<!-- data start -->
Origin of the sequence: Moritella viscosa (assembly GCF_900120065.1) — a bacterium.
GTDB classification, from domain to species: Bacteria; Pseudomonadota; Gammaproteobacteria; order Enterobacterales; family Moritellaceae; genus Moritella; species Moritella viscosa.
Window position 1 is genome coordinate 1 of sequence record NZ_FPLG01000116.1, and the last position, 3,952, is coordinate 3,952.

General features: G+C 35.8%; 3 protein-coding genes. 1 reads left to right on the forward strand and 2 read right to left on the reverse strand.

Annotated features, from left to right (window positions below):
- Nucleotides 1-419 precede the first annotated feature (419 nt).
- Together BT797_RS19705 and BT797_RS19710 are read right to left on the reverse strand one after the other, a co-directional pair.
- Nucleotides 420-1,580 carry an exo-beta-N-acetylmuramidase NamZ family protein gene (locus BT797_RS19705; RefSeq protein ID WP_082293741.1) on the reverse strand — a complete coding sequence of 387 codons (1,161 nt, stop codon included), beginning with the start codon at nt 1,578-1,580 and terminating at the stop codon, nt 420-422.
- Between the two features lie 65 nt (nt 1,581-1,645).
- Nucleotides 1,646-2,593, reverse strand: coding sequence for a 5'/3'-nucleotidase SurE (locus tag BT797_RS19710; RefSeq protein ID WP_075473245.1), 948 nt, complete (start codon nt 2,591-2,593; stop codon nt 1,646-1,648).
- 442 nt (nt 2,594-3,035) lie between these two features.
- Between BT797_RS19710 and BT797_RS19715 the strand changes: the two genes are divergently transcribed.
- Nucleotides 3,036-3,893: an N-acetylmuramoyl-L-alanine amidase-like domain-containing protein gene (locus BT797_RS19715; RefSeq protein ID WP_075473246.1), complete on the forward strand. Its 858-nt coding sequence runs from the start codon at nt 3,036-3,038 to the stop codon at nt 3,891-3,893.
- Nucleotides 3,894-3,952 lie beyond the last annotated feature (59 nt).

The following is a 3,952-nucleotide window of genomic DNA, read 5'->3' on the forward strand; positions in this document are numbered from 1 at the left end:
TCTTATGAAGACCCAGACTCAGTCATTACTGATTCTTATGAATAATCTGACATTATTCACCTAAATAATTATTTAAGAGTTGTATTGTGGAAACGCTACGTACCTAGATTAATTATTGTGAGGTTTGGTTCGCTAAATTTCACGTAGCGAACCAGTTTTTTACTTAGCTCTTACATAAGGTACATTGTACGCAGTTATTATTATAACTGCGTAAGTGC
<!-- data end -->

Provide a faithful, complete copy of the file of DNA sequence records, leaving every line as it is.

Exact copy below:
Origin of the sequence: Moritella viscosa (assembly GCF_900120065.1) — a bacterium.
GTDB classification, from domain to species: Bacteria; Pseudomonadota; Gammaproteobacteria; order Enterobacterales; family Moritellaceae; genus Moritella; species Moritella viscosa.
Window position 1 is genome coordinate 1 of sequence record NZ_FPLG01000116.1, and the last position, 3,952, is coordinate 3,952.

General features: G+C 35.8%; 3 protein-coding genes. 1 reads left to right on the forward strand and 2 read right to left on the reverse strand.

Annotated features, from left to right (window positions below):
- Nucleotides 1-419 precede the first annotated feature (419 nt).
- Together BT797_RS19705 and BT797_RS19710 are read right to left on the reverse strand one after the other, a co-directional pair.
- Nucleotides 420-1,580 carry an exo-beta-N-acetylmuramidase NamZ family protein gene (locus BT797_RS19705; RefSeq protein ID WP_082293741.1) on the reverse strand — a complete coding sequence of 387 codons (1,161 nt, stop codon included), beginning with the start codon at nt 1,578-1,580 and terminating at the stop codon, nt 420-422.
- Between the two features lie 65 nt (nt 1,581-1,645).
- Nucleotides 1,646-2,593, reverse strand: coding sequence for a 5'/3'-nucleotidase SurE (locus tag BT797_RS19710; RefSeq protein ID WP_075473245.1), 948 nt, complete (start codon nt 2,591-2,593; stop codon nt 1,646-1,648).
- 442 nt (nt 2,594-3,035) lie between these two features.
- Between BT797_RS19710 and BT797_RS19715 the strand changes: the two genes are divergently transcribed.
- Nucleotides 3,036-3,893: an N-acetylmuramoyl-L-alanine amidase-like domain-containing protein gene (locus BT797_RS19715; RefSeq protein ID WP_075473246.1), complete on the forward strand. Its 858-nt coding sequence runs from the start codon at nt 3,036-3,038 to the stop codon at nt 3,891-3,893.
- Nucleotides 3,894-3,952 lie beyond the last annotated feature (59 nt).

The following is a 3,952-nucleotide window of genomic DNA, read 5'->3' on the forward strand; positions in this document are numbered from 1 at the left end:
TCTTATGAAGACCCAGACTCAGTCATTACTGATTCTTATGAATAATCTGACATTATTCACCTAAATAATTATTTAAGAGTTGTATTGTGGAAACGCTACGTACCTAGATTAATTATTGTGAGGTTTGGTTCGCTAAATTTCACGTAGCGAACCAGTTTTTTACTTAGCTCTTACATAAGGTACATTGTACGCAGTTATTATTATAACTGCGTAAGTGC